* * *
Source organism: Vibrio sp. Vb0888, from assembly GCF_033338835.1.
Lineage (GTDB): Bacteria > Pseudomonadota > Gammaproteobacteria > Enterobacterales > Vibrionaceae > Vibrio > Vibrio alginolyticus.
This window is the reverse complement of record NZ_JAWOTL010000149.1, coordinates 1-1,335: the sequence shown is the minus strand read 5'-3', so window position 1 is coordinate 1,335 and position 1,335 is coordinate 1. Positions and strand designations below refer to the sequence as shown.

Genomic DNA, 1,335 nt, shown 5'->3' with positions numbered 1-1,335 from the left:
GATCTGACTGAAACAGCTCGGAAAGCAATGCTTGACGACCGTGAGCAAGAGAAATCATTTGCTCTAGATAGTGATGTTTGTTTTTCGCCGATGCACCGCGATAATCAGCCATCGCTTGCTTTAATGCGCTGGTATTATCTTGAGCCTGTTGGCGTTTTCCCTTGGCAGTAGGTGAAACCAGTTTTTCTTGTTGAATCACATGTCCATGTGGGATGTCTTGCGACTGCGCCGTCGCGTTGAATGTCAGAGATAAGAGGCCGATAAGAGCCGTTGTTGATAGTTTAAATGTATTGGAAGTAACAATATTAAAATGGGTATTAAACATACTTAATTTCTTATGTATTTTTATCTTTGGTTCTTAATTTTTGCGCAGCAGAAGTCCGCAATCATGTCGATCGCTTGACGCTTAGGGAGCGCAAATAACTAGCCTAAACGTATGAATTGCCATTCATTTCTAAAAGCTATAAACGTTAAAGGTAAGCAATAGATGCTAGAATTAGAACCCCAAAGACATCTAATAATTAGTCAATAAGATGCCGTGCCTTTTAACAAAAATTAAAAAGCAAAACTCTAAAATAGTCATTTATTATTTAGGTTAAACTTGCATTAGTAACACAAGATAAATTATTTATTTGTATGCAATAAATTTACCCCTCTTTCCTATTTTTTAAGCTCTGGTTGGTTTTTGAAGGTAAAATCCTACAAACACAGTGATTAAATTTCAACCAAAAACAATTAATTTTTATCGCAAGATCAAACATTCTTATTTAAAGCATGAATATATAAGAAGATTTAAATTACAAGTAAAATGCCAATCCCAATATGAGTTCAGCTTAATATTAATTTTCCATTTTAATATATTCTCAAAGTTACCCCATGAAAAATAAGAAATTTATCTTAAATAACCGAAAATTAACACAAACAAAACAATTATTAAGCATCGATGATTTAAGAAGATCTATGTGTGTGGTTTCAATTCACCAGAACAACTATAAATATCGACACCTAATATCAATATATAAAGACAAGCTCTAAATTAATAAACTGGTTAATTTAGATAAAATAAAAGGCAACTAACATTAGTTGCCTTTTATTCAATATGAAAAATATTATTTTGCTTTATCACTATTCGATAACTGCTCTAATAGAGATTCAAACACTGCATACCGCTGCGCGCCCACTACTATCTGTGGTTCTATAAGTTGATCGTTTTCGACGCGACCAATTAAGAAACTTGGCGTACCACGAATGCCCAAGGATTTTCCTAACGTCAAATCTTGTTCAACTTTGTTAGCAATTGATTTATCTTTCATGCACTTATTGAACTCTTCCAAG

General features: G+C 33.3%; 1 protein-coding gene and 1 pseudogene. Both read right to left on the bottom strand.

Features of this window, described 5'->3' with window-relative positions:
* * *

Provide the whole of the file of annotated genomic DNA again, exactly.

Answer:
Source organism: Vibrio sp. Vb0888, from assembly GCF_033338835.1.
Lineage (GTDB): Bacteria > Pseudomonadota > Gammaproteobacteria > Enterobacterales > Vibrionaceae > Vibrio > Vibrio alginolyticus.
This window is the reverse complement of record NZ_JAWOTL010000149.1, coordinates 1-1,335: the sequence shown is the minus strand read 5'-3', so window position 1 is coordinate 1,335 and position 1,335 is coordinate 1. Positions and strand designations below refer to the sequence as shown.

Genomic DNA, 1,335 nt, shown 5'->3' with positions numbered 1-1,335 from the left:
GATCTGACTGAAACAGCTCGGAAAGCAATGCTTGACGACCGTGAGCAAGAGAAATCATTTGCTCTAGATAGTGATGTTTGTTTTTCGCCGATGCACCGCGATAATCAGCCATCGCTTGCTTTAATGCGCTGGTATTATCTTGAGCCTGTTGGCGTTTTCCCTTGGCAGTAGGTGAAACCAGTTTTTCTTGTTGAATCACATGTCCATGTGGGATGTCTTGCGACTGCGCCGTCGCGTTGAATGTCAGAGATAAGAGGCCGATAAGAGCCGTTGTTGATAGTTTAAATGTATTGGAAGTAACAATATTAAAATGGGTATTAAACATACTTAATTTCTTATGTATTTTTATCTTTGGTTCTTAATTTTTGCGCAGCAGAAGTCCGCAATCATGTCGATCGCTTGACGCTTAGGGAGCGCAAATAACTAGCCTAAACGTATGAATTGCCATTCATTTCTAAAAGCTATAAACGTTAAAGGTAAGCAATAGATGCTAGAATTAGAACCCCAAAGACATCTAATAATTAGTCAATAAGATGCCGTGCCTTTTAACAAAAATTAAAAAGCAAAACTCTAAAATAGTCATTTATTATTTAGGTTAAACTTGCATTAGTAACACAAGATAAATTATTTATTTGTATGCAATAAATTTACCCCTCTTTCCTATTTTTTAAGCTCTGGTTGGTTTTTGAAGGTAAAATCCTACAAACACAGTGATTAAATTTCAACCAAAAACAATTAATTTTTATCGCAAGATCAAACATTCTTATTTAAAGCATGAATATATAAGAAGATTTAAATTACAAGTAAAATGCCAATCCCAATATGAGTTCAGCTTAATATTAATTTTCCATTTTAATATATTCTCAAAGTTACCCCATGAAAAATAAGAAATTTATCTTAAATAACCGAAAATTAACACAAACAAAACAATTATTAAGCATCGATGATTTAAGAAGATCTATGTGTGTGGTTTCAATTCACCAGAACAACTATAAATATCGACACCTAATATCAATATATAAAGACAAGCTCTAAATTAATAAACTGGTTAATTTAGATAAAATAAAAGGCAACTAACATTAGTTGCCTTTTATTCAATATGAAAAATATTATTTTGCTTTATCACTATTCGATAACTGCTCTAATAGAGATTCAAACACTGCATACCGCTGCGCGCCCACTACTATCTGTGGTTCTATAAGTTGATCGTTTTCGACGCGACCAATTAAGAAACTTGGCGTACCACGAATGCCCAAGGATTTTCCTAACGTCAAATCTTGTTCAACTTTGTTAGCAATTGATTTATCTTTCATGCACTTATTGAACTCTTCCAAG

General features: G+C 33.3%; 1 protein-coding gene and 1 pseudogene. Both read right to left on the bottom strand.

Features of this window, described 5'->3' with window-relative positions: